Commonwealth v. Beasy

Annotate this Case

386 S.W.2d 444 (1965)

COMMONWEALTH of Kentucky, Appellant, v. William B. BEASY, Jr., d/b/a Dub's Fried Oyster Place, and James Whitson, d/b/a The Corner Restaurant, Appellees.

Court of Appeals of Kentucky.

January 29, 1965.

*445 Robert Matthews, Atty. Gen., Martin Glazer, Asst. Atty. Gen., Frankfort, Eugene H. Alvey, Director of Law, Bernard S. Goldstein, Asst. Director of Law, Louisville, for appellant.

Wilton R. Long, Jr., Jack M. Lowery, Jr., Louisville, for appellees.

CULLEN, Commissioner.

This appeal raises the question of the validity of an ordinance of the City of Louisville prohibiting discrimination in service, in places of public accommodation, on account of race, color, religious beliefs, ancestry or national origin.

*446 William B. Beasy, Jr., doing business as Dub's Fried Oyster Place, and James H. Whitson, doing business as The Corner Restaurant, were brought before the police court on warrants charging them with violating the ordinance in refusing to serve food to Negroes. The police court dismissed the charges on the ground that the ordinance violated Sections 1 and 2 of the Kentucky Constitution and Section 14 of the United States Constitution.

The Commonwealth appealed both cases to the Jefferson Circuit Court. The Beasy case was assigned to the Judge of the First Division of the Criminal Branch and the Whitson case was assigned to the Judge of the Second Division of the Criminal Branch. The judge presiding over the Beasy case held that the ordinance was valid but that Beasy had been placed in jeopardy in the police court and therefore could not be retried in the circuit court. The judge presiding over the Whitson case held that the ordinance was unconstitutional.

The Commonwealth has appealed to this Court from both judgments, utilizing an agreed statement as provided for in RCr 12.72. The agreed statement recites that the "sole issue and point relied upon by Appellant is that said Ordinance is not violative of the provisions of the Constitution of Kentucky."

Since the judgment in the Beasy case held the ordinance valid, and since the only point raised on appeal is that the ordinance is valid, there is no justiciable question presented to us in the Beasy case and the judgment in that case must be affirmed.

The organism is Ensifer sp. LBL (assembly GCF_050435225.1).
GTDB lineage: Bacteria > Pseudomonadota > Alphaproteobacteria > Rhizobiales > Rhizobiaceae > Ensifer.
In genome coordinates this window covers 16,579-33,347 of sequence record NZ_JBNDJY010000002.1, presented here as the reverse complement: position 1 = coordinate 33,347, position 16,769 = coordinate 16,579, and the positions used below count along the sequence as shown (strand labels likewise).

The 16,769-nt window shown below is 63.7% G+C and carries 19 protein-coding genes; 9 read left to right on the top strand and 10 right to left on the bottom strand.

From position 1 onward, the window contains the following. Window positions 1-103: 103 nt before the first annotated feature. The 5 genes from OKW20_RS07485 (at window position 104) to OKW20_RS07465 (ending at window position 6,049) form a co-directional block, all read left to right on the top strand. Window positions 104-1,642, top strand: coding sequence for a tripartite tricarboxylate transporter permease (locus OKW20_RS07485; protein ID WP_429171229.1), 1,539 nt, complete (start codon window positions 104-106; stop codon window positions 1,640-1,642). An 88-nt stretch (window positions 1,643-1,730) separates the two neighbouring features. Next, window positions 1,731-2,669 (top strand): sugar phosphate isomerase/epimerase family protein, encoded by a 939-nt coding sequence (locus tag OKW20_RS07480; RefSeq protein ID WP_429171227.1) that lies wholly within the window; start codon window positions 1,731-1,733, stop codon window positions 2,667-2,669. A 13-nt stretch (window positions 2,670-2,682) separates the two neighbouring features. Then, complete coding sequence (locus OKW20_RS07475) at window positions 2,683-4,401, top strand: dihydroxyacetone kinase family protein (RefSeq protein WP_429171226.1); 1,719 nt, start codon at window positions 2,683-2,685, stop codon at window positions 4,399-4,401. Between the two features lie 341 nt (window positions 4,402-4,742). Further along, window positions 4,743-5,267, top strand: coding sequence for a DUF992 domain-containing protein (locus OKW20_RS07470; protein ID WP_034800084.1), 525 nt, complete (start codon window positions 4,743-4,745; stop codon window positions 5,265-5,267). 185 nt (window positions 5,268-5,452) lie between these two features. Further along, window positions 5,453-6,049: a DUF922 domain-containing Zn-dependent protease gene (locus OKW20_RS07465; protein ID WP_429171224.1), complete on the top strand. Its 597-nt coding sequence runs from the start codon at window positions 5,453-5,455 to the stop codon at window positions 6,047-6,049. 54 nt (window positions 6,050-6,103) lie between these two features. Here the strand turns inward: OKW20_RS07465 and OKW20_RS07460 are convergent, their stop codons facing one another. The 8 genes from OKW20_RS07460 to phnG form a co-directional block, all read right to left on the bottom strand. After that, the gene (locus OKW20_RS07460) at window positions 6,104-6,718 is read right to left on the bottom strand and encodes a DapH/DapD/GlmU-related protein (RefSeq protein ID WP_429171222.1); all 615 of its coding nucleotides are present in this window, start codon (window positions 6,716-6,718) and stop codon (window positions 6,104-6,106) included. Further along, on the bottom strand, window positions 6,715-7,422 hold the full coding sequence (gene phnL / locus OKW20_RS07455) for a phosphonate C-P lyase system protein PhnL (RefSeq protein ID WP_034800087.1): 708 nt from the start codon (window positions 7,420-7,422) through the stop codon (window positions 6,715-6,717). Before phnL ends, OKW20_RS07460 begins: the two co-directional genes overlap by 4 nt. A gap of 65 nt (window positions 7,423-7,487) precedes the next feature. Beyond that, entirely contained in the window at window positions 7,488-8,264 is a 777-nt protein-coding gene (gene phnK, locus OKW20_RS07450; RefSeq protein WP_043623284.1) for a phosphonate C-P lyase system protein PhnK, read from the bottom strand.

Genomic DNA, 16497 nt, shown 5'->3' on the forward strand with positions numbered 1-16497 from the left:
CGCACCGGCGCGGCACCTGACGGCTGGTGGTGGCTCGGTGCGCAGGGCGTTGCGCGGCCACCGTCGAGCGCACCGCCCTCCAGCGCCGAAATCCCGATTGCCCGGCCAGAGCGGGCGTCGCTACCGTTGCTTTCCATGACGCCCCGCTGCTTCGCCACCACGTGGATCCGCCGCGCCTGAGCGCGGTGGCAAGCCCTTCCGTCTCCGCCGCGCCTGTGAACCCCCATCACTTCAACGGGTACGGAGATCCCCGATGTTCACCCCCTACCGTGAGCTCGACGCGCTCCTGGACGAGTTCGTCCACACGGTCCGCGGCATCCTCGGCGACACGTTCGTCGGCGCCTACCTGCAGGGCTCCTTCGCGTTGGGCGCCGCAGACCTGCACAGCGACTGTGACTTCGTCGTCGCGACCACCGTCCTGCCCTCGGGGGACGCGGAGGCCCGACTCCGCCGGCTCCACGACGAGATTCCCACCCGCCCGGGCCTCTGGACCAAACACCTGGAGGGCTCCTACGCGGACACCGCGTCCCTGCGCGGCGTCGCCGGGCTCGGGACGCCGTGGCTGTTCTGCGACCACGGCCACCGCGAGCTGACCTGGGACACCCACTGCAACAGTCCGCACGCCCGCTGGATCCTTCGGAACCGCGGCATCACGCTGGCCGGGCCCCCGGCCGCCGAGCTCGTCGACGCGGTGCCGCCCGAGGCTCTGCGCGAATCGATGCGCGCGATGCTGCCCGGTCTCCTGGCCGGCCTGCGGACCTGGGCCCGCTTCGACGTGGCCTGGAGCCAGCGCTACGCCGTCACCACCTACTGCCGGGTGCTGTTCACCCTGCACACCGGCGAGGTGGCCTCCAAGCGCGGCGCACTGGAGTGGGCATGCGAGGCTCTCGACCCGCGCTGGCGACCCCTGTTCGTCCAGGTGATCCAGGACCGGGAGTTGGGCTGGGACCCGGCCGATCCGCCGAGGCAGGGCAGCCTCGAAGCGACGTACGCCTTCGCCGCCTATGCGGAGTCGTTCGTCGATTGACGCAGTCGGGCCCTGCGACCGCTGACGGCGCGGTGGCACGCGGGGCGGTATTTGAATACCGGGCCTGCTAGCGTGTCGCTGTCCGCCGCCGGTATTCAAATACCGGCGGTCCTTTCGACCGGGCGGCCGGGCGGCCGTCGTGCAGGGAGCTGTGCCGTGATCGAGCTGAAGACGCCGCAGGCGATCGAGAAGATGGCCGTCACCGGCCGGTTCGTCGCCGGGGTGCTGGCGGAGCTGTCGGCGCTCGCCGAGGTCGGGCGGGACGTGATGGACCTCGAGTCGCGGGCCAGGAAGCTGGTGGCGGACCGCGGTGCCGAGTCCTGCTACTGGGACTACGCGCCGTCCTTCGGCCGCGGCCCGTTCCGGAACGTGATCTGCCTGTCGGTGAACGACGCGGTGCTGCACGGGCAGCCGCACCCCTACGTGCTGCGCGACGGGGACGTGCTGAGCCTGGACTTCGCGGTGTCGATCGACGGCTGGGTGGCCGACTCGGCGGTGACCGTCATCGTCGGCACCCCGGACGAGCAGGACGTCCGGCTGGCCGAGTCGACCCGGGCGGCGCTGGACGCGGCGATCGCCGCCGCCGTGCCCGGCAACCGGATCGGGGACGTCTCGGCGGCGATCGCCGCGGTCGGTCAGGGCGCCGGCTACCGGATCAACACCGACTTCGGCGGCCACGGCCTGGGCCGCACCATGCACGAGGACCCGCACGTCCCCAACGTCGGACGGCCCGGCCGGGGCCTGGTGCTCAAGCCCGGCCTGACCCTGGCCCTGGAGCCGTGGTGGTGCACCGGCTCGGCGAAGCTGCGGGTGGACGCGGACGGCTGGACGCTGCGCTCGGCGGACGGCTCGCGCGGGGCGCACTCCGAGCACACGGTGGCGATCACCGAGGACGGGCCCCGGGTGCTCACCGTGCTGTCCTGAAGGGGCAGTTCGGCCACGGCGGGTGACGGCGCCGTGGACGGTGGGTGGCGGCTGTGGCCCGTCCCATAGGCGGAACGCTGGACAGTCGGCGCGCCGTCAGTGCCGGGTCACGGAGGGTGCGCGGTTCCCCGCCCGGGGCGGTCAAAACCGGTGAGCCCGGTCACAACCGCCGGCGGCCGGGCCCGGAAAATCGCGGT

In the Whitson case the circuit judge held the penal provisions of the ordinance invalid on the ground that they violated Sections 2 and 26 of the Kentucky Constitution. It was the opinion of the circuit judge that the grant of authority by the legislature to cities, in KRS 82.210 and 82.250, to enact penal ordinances prohibiting discrimination in places of public accommodation, constituted an invalid attempt to delegate to municipalities legislative power contrary to the public policy of the state as declared in KRS 19.010 to 19.050; that cities do not have inherent police power but have only such police power as has validly and specifically been delegated to them by the state; and that the ordinance here in question violates constitutional rights of property and of contract.

We shall pass for the moment the various questions raised concerning limitations upon the police powers of cities and shall consider the fundamental question of whether an enactment of the kind here involved violates constitutional rights of property or contract, such as those guaranteed by Sections 1, 2, 13, 25 and 242 of the Kentucky Constitution. In our opinion the question is no longer open for debate; the validity of such enactments has firmly been established.